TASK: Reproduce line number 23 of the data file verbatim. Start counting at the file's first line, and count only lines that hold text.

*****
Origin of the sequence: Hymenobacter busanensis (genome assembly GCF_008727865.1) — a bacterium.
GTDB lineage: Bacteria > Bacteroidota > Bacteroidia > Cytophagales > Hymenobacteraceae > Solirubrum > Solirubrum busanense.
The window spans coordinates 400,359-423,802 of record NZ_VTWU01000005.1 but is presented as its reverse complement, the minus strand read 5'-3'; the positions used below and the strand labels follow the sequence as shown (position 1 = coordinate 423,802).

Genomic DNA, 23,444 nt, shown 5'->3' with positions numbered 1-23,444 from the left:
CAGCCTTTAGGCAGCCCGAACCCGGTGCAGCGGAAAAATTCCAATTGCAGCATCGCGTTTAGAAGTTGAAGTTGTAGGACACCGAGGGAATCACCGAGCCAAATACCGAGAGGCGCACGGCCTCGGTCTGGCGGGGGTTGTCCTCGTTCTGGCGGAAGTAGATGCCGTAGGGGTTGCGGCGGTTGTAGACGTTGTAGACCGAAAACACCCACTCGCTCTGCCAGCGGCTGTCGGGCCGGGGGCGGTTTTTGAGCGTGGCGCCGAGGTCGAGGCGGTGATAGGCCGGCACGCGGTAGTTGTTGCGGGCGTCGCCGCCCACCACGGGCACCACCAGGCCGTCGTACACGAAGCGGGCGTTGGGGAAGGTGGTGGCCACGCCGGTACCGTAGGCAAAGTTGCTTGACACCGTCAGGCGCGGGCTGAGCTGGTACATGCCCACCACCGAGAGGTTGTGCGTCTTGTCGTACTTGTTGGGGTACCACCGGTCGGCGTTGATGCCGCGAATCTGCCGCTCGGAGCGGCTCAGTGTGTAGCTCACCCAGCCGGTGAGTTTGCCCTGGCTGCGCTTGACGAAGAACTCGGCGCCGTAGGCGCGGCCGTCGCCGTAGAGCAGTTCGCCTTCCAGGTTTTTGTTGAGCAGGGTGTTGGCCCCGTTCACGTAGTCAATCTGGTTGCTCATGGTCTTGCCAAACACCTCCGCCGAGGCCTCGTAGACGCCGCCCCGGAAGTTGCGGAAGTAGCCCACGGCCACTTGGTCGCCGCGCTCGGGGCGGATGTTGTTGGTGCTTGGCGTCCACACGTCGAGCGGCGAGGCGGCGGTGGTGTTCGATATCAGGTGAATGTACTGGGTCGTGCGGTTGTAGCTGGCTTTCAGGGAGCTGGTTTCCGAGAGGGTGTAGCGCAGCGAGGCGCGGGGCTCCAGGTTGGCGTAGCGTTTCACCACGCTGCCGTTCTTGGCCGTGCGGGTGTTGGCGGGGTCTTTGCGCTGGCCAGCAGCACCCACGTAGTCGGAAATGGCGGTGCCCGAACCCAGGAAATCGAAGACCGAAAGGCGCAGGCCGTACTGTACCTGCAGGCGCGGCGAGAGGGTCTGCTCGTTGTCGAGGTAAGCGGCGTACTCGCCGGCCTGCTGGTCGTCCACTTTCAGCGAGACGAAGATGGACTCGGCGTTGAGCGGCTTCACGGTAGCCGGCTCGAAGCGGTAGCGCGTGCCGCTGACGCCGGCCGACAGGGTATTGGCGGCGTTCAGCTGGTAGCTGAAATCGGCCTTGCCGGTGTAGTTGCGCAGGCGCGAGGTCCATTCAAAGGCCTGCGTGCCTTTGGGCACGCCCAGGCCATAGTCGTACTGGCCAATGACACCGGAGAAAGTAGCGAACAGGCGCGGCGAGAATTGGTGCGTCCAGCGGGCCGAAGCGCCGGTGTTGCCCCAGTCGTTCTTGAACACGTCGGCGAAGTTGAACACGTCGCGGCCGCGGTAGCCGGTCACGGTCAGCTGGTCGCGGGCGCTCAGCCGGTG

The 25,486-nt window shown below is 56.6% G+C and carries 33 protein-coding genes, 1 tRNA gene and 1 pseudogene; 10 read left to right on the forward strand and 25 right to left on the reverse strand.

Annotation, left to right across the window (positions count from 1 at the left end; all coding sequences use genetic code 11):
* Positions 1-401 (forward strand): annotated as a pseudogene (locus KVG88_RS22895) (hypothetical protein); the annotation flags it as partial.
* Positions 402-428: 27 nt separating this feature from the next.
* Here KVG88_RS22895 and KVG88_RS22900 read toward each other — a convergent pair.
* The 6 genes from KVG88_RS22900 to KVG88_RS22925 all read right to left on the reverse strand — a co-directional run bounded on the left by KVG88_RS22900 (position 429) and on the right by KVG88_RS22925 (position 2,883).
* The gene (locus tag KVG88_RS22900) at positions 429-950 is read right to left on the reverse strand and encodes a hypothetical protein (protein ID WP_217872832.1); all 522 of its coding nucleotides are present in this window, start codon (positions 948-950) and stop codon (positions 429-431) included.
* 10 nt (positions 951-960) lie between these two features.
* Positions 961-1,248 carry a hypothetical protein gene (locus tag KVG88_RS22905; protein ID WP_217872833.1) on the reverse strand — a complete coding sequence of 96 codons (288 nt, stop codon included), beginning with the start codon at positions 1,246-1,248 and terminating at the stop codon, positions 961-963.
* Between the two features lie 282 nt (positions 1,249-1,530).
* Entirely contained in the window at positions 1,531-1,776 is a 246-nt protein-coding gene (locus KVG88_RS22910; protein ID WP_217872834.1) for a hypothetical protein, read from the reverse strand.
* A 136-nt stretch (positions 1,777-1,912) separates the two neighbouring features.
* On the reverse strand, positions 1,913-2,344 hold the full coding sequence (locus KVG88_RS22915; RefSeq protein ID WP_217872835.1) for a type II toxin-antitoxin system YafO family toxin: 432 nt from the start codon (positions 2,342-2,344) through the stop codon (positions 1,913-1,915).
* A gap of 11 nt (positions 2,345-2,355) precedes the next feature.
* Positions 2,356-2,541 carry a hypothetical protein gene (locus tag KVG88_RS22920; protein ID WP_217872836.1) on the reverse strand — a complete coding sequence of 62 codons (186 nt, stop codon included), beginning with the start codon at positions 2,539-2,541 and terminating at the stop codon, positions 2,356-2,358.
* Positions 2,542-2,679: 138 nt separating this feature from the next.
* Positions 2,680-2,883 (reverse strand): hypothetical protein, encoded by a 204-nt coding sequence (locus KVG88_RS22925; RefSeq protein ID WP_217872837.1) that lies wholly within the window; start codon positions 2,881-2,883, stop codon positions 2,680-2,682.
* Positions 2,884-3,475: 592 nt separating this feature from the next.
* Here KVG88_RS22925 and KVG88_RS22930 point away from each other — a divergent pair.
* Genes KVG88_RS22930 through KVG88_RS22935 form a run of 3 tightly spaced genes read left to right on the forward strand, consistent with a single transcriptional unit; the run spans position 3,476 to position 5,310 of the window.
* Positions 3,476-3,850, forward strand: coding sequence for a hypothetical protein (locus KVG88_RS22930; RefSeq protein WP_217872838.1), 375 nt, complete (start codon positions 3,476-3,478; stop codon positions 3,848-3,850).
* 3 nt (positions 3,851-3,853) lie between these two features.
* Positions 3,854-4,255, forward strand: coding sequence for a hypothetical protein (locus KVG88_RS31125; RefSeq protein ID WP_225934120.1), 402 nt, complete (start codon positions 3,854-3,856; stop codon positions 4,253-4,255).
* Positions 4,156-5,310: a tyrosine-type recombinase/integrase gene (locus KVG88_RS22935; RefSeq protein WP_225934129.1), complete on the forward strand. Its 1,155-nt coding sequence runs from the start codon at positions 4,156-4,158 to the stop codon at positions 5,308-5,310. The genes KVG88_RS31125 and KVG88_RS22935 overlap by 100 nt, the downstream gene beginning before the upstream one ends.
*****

* Positions 2,884-3,475: 592 nt separating this feature from the next.